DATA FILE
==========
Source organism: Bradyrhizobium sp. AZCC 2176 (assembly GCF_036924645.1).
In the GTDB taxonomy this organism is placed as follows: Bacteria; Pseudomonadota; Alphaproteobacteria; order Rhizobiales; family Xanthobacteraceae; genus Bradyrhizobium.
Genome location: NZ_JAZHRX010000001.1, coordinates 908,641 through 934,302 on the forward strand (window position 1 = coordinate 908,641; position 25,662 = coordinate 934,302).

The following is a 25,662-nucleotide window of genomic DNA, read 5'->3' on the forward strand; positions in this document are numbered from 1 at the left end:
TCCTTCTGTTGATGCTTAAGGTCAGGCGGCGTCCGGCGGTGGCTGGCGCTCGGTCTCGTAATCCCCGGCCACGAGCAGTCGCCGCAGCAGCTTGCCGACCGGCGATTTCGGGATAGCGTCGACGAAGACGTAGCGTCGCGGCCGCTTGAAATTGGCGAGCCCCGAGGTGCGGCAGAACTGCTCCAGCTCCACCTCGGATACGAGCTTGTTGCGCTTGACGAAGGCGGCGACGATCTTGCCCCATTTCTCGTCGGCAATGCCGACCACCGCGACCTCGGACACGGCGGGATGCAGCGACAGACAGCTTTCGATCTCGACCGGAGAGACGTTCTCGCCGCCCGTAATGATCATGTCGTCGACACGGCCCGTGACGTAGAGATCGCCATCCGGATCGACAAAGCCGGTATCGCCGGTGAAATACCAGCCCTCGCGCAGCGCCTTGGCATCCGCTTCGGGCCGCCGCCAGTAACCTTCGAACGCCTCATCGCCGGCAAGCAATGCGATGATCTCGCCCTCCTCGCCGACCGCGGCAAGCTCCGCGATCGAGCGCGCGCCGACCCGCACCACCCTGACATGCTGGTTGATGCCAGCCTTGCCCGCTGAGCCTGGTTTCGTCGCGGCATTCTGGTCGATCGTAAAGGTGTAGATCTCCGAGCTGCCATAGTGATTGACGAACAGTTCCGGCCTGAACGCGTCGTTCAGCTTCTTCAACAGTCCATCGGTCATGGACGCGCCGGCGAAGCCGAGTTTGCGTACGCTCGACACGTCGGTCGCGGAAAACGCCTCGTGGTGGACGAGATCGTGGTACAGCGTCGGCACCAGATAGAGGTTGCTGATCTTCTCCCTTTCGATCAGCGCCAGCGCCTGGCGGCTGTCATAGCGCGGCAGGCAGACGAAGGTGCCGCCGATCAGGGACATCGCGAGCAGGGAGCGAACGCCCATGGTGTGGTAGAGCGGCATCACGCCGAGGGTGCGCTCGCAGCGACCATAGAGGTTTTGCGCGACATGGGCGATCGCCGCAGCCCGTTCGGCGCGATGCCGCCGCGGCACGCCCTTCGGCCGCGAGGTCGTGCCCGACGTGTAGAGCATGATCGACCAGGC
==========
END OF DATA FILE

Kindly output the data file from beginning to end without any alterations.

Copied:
Source organism: Bradyrhizobium sp. AZCC 2176 (assembly GCF_036924645.1).
In the GTDB taxonomy this organism is placed as follows: Bacteria; Pseudomonadota; Alphaproteobacteria; order Rhizobiales; family Xanthobacteraceae; genus Bradyrhizobium.
Genome location: NZ_JAZHRX010000001.1, coordinates 908,641 through 934,302 on the forward strand (window position 1 = coordinate 908,641; position 25,662 = coordinate 934,302).

The following is a 25,662-nucleotide window of genomic DNA, read 5'->3' on the forward strand; positions in this document are numbered from 1 at the left end:
TCCTTCTGTTGATGCTTAAGGTCAGGCGGCGTCCGGCGGTGGCTGGCGCTCGGTCTCGTAATCCCCGGCCACGAGCAGTCGCCGCAGCAGCTTGCCGACCGGCGATTTCGGGATAGCGTCGACGAAGACGTAGCGTCGCGGCCGCTTGAAATTGGCGAGCCCCGAGGTGCGGCAGAACTGCTCCAGCTCCACCTCGGATACGAGCTTGTTGCGCTTGACGAAGGCGGCGACGATCTTGCCCCATTTCTCGTCGGCAATGCCGACCACCGCGACCTCGGACACGGCGGGATGCAGCGACAGACAGCTTTCGATCTCGACCGGAGAGACGTTCTCGCCGCCCGTAATGATCATGTCGTCGACACGGCCCGTGACGTAGAGATCGCCATCCGGATCGACAAAGCCGGTATCGCCGGTGAAATACCAGCCCTCGCGCAGCGCCTTGGCATCCGCTTCGGGCCGCCGCCAGTAACCTTCGAACGCCTCATCGCCGGCAAGCAATGCGATGATCTCGCCCTCCTCGCCGACCGCGGCAAGCTCCGCGATCGAGCGCGCGCCGACCCGCACCACCCTGACATGCTGGTTGATGCCAGCCTTGCCCGCTGAGCCTGGTTTCGTCGCGGCATTCTGGTCGATCGTAAAGGTGTAGATCTCCGAGCTGCCATAGTGATTGACGAACAGTTCCGGCCTGAACGCGTCGTTCAGCTTCTTCAACAGTCCATCGGTCATGGACGCGCCGGCGAAGCCGAGTTTGCGTACGCTCGACACGTCGGTCGCGGAAAACGCCTCGTGGTGGACGAGATCGTGGTACAGCGTCGGCACCAGATAGAGGTTGCTGATCTTCTCCCTTTCGATCAGCGCCAGCGCCTGGCGGCTGTCATAGCGCGGCAGGCAGACGAAGGTGCCGCCGATCAGGGACATCGCGAGCAGGGAGCGAACGCCCATGGTGTGGTAGAGCGGCATCACGCCGAGGGTGCGCTCGCAGCGACCATAGAGGTTTTGCGCGACATGGGCGATCGCCGCAGCCCGTTCGGCGCGATGCCGCCGCGGCACGCCCTTCGGCCGCGAGGTCGTGCCCGACGTGTAGAGCATGATCGACCAGGC